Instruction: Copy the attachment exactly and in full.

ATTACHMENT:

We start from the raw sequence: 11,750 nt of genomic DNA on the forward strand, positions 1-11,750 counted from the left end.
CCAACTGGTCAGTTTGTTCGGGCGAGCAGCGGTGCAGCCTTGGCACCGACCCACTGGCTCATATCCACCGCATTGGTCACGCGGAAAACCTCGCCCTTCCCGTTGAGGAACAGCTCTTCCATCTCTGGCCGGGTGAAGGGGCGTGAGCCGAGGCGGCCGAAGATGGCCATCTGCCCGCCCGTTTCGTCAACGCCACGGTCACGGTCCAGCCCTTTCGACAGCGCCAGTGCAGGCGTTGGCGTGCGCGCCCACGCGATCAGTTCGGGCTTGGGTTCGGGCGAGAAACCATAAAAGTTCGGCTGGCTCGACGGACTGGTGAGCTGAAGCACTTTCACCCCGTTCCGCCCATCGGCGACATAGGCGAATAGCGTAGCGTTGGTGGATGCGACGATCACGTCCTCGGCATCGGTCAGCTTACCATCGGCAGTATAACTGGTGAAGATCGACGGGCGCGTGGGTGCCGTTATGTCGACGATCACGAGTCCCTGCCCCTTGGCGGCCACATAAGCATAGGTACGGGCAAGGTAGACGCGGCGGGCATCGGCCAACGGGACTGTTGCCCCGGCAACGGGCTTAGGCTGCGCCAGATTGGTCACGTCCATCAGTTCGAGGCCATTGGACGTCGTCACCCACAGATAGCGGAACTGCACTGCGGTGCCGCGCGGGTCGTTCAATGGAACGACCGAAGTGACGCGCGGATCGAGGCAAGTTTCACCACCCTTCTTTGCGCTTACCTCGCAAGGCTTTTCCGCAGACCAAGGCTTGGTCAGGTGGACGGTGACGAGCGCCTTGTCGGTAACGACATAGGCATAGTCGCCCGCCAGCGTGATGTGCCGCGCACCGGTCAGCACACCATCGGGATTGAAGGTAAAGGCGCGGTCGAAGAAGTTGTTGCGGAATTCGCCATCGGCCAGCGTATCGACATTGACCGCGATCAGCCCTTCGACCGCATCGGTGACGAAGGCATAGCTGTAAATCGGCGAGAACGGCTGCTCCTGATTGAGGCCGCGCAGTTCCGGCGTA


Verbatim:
We start from the raw sequence: 11,750 nt of genomic DNA on the forward strand, positions 1-11,750 counted from the left end.
CCAACTGGTCAGTTTGTTCGGGCGAGCAGCGGTGCAGCCTTGGCACCGACCCACTGGCTCATATCCACCGCATTGGTCACGCGGAAAACCTCGCCCTTCCCGTTGAGGAACAGCTCTTCCATCTCTGGCCGGGTGAAGGGGCGTGAGCCGAGGCGGCCGAAGATGGCCATCTGCCCGCCCGTTTCGTCAACGCCACGGTCACGGTCCAGCCCTTTCGACAGCGCCAGTGCAGGCGTTGGCGTGCGCGCCCACGCGATCAGTTCGGGCTTGGGTTCGGGCGAGAAACCATAAAAGTTCGGCTGGCTCGACGGACTGGTGAGCTGAAGCACTTTCACCCCGTTCCGCCCATCGGCGACATAGGCGAATAGCGTAGCGTTGGTGGATGCGACGATCACGTCCTCGGCATCGGTCAGCTTACCATCGGCAGTATAACTGGTGAAGATCGACGGGCGCGTGGGTGCCGTTATGTCGACGATCACGAGTCCCTGCCCCTTGGCGGCCACATAAGCATAGGTACGGGCAAGGTAGACGCGGCGGGCATCGGCCAACGGGACTGTTGCCCCGGCAACGGGCTTAGGCTGCGCCAGATTGGTCACGTCCATCAGTTCGAGGCCATTGGACGTCGTCACCCACAGATAGCGGAACTGCACTGCGGTGCCGCGCGGGTCGTTCAATGGAACGACCGAAGTGACGCGCGGATCGAGGCAAGTTTCACCACCCTTCTTTGCGCTTACCTCGCAAGGCTTTTCCGCAGACCAAGGCTTGGTCAGGTGGACGGTGACGAGCGCCTTGTCGGTAACGACATAGGCATAGTCGCCCGCCAGCGTGATGTGCCGCGCACCGGTCAGCACACCATCGGGATTGAAGGTAAAGGCGCGGTCGAAGAAGTTGTTGCGGAATTCGCCATCGGCCAGCGTATCGACATTGACCGCGATCAGCCCTTCGACCGCATCGGTGACGAAGGCATAGCTGTAAATCGGCGAGAACGGCTGCTCCTGATTGAGGCCGCGCAGTTCCGGCGTA